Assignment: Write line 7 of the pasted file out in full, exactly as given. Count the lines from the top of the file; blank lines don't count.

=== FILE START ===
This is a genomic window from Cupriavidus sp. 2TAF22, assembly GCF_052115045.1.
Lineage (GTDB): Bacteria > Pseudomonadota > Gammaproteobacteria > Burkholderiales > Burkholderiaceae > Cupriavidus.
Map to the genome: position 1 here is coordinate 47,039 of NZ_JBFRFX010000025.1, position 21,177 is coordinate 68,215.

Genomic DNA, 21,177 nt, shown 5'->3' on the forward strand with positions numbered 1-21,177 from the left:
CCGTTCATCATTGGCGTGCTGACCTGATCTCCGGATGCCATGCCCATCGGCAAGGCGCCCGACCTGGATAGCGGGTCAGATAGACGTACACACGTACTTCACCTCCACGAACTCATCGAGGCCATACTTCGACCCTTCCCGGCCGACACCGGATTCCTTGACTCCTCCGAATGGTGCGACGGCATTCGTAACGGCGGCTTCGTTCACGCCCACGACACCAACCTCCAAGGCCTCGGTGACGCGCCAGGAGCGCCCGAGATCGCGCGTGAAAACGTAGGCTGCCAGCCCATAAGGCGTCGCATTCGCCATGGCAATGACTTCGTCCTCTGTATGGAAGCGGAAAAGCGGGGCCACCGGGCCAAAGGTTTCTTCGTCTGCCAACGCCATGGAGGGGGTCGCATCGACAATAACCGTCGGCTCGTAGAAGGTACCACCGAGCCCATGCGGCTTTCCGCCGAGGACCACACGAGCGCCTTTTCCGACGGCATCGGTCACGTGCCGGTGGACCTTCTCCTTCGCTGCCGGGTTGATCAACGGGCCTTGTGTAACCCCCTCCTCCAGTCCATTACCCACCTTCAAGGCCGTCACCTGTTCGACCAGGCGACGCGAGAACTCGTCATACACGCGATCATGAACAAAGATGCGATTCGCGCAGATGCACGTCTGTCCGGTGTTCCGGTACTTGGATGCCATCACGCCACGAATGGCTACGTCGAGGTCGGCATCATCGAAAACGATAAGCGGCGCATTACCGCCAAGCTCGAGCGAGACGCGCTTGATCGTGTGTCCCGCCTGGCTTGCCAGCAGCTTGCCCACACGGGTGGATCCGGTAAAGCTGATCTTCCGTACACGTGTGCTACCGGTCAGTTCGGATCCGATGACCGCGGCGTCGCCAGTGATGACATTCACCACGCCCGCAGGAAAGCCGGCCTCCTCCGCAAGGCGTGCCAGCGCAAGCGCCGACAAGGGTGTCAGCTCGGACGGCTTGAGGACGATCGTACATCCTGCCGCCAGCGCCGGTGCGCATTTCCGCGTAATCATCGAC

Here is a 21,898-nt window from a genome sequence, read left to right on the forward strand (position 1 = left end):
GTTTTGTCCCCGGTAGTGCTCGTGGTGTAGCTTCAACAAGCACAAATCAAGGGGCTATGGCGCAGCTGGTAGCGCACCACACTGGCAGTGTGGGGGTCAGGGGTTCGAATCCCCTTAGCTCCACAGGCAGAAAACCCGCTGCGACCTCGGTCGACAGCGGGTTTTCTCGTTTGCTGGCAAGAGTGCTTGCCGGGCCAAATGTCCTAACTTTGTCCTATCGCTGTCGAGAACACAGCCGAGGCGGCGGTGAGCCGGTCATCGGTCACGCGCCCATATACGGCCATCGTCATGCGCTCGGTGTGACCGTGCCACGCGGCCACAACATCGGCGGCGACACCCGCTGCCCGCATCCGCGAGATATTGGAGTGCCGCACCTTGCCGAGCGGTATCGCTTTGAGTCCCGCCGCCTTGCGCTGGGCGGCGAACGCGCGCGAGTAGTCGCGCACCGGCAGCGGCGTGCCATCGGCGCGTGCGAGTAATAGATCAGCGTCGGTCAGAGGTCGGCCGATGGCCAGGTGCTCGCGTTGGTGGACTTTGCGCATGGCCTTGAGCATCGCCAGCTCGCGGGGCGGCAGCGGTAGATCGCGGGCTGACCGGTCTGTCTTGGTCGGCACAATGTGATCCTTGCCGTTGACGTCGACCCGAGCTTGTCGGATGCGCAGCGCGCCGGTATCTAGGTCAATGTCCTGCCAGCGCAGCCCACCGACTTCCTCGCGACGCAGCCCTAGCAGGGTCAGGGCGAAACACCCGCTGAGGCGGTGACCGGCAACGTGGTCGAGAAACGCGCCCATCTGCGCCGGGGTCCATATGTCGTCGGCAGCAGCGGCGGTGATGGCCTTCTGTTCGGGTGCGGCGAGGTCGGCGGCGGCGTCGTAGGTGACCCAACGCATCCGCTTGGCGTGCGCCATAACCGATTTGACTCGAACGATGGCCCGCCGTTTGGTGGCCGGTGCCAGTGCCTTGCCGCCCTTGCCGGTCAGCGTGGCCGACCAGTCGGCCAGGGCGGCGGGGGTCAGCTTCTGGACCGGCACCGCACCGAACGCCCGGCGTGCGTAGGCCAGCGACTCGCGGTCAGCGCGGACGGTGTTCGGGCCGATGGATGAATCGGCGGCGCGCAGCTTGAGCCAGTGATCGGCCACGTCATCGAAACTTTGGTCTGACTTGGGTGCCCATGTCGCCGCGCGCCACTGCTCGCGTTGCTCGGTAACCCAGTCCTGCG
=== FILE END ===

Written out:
GTTTTGTCCCCGGTAGTGCTCGTGGTGTAGCTTCAACAAGCACAAATCAAGGGGCTATGGCGCAGCTGGTAGCGCACCACACTGGCAGTGTGGGGGTCAGGGGTTCGAATCCCCTTAGCTCCACAGGCAGAAAACCCGCTGCGACCTCGGTCGACAGCGGGTTTTCTCGTTTGCTGGCAAGAGTGCTTGCCGGGCCAAATGTCCTAACTTTGTCCTATCGCTGTCGAGAACACAGCCGAGGCGGCGGTGAGCCGGTCATCGGTCACGCGCCCATATACGGCCATCGTCATGCGCTCGGTGTGACCGTGCCACGCGGCCACAACATCGGCGGCGACACCCGCTGCCCGCATCCGCGAGATATTGGAGTGCCGCACCTTGCCGAGCGGTATCGCTTTGAGTCCCGCCGCCTTGCGCTGGGCGGCGAACGCGCGCGAGTAGTCGCGCACCGGCAGCGGCGTGCCATCGGCGCGTGCGAGTAATAGATCAGCGTCGGTCAGAGGTCGGCCGATGGCCAGGTGCTCGCGTTGGTGGACTTTGCGCATGGCCTTGAGCATCGCCAGCTCGCGGGGCGGCAGCGGTAGATCGCGGGCTGACCGGTCTGTCTTGGTCGGCACAATGTGATCCTTGCCGTTGACGTCGACCCGAGCTTGTCGGATGCGCAGCGCGCCGGTATCTAGGTCAATGTCCTGCCAGCGCAGCCCACCGACTTCCTCGCGACGCAGCCCTAGCAGGGTCAGGGCGAAACACCCGCTGAGGCGGTGACCGGCAACGTGGTCGAGAAACGCGCCCATCTGCGCCGGGGTCCATATGTCGTCGGCAGCAGCGGCGGTGATGGCCTTCTGTTCGGGTGCGGCGAGGTCGGCGGCGGCGTCGTAGGTGACCCAACGCATCCGCTTGGCGTGCGCCATAACCGATTTGACTCGAACGATGGCCCGCCGTTTGGTGGCCGGTGCCAGTGCCTTGCCGCCCTTGCCGGTCAGCGTGGCCGACCAGTCGGCCAGGGCGGCGGGGGTCAGCTTCTGGACCGGCACCGCACCGAACGCCCGGCGTGCGTAGGCCAGCGACTCGCGGTCAGCGCGGACGGTGTTCGGGCCGATGGATGAATCGGCGGCGCGCAGCTTGAGCCAGTGATCGGCCACGTCATCGAAACTTTGGTCTGACTTGGGTGCCCATGTCGCCGCGCGCCACTGCTCGCGTTGCTCGGTAACCCAGTCCTGCG